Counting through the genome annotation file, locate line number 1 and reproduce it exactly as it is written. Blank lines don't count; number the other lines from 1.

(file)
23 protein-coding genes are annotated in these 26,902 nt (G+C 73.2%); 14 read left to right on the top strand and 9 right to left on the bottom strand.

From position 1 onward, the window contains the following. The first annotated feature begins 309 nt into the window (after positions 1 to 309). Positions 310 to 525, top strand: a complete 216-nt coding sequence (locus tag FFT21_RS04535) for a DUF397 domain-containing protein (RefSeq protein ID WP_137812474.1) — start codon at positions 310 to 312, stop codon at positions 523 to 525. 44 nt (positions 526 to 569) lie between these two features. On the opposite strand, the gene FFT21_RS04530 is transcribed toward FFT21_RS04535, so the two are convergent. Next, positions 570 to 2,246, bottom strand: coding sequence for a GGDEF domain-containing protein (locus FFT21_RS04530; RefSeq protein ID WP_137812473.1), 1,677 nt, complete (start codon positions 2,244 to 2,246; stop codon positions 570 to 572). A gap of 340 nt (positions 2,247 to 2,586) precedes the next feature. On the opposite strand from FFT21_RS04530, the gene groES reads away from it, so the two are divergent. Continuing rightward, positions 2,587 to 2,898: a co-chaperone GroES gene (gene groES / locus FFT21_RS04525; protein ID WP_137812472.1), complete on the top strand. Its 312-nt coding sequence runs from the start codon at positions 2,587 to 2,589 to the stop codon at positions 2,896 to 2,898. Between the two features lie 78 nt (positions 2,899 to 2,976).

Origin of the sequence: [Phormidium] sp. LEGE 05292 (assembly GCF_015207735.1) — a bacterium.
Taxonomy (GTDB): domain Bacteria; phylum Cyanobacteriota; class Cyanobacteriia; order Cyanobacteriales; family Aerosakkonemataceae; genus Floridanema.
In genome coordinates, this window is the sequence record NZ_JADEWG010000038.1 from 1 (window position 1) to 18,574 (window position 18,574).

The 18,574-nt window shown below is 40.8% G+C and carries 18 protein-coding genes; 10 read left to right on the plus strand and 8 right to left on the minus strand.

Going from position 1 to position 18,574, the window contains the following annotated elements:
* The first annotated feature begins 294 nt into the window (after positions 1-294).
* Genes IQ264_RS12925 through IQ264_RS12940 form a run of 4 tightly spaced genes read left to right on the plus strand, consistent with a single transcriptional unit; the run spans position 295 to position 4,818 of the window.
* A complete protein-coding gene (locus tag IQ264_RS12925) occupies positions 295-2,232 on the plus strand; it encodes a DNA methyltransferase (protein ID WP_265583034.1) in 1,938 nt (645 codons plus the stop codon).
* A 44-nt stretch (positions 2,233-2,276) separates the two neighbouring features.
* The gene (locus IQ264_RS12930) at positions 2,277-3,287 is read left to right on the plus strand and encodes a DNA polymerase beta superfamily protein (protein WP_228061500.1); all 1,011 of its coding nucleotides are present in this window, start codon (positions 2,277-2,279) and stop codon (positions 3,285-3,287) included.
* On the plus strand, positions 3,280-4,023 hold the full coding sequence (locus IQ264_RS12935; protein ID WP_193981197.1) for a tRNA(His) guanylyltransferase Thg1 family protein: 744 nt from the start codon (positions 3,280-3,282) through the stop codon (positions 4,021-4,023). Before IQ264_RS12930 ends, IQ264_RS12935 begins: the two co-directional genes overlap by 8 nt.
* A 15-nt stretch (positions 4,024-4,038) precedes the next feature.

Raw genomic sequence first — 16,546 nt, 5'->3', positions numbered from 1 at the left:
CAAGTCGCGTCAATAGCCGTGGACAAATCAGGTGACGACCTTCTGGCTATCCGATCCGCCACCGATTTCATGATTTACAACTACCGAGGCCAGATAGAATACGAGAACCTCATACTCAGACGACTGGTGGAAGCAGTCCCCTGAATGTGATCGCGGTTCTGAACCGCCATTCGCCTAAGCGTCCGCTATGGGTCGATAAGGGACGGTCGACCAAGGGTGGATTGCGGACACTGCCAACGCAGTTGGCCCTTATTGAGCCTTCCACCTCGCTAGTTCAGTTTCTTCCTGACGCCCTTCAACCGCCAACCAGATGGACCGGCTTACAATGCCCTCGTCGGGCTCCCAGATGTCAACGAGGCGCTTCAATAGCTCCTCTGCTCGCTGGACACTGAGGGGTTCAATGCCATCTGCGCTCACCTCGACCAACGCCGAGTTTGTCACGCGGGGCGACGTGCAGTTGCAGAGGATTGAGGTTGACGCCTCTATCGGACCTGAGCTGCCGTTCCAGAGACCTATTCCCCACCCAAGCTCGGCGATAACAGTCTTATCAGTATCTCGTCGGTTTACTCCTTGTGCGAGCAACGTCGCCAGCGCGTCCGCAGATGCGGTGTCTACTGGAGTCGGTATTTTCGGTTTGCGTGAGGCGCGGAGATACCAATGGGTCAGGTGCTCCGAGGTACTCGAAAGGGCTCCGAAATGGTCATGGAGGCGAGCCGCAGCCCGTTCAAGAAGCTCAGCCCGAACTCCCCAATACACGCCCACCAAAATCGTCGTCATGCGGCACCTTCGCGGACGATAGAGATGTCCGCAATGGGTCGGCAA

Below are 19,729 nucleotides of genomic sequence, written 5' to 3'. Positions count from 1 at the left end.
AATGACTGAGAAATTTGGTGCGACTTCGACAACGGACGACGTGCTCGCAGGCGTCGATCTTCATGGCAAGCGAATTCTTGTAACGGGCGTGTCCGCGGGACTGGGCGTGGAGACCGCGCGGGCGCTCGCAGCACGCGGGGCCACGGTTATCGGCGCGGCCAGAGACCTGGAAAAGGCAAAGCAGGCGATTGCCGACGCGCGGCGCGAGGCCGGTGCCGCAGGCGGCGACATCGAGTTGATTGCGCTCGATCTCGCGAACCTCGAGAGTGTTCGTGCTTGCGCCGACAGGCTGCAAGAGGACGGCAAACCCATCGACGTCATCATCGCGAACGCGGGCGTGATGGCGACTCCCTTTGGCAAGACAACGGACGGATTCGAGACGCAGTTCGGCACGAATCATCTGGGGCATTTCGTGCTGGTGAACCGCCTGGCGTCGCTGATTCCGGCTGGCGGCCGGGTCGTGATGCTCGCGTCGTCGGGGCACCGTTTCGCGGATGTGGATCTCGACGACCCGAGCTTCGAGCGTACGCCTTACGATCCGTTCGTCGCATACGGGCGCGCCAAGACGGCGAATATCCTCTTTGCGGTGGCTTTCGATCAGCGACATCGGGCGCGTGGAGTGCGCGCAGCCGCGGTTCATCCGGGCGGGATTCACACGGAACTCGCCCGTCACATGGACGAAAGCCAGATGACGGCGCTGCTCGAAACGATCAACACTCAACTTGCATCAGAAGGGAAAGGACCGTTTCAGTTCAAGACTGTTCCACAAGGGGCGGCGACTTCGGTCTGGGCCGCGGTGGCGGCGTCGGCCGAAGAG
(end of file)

23 protein-coding genes are annotated in these 26,902 nt (G+C 73.2%); 14 read left to right on the top strand and 9 right to left on the bottom strand.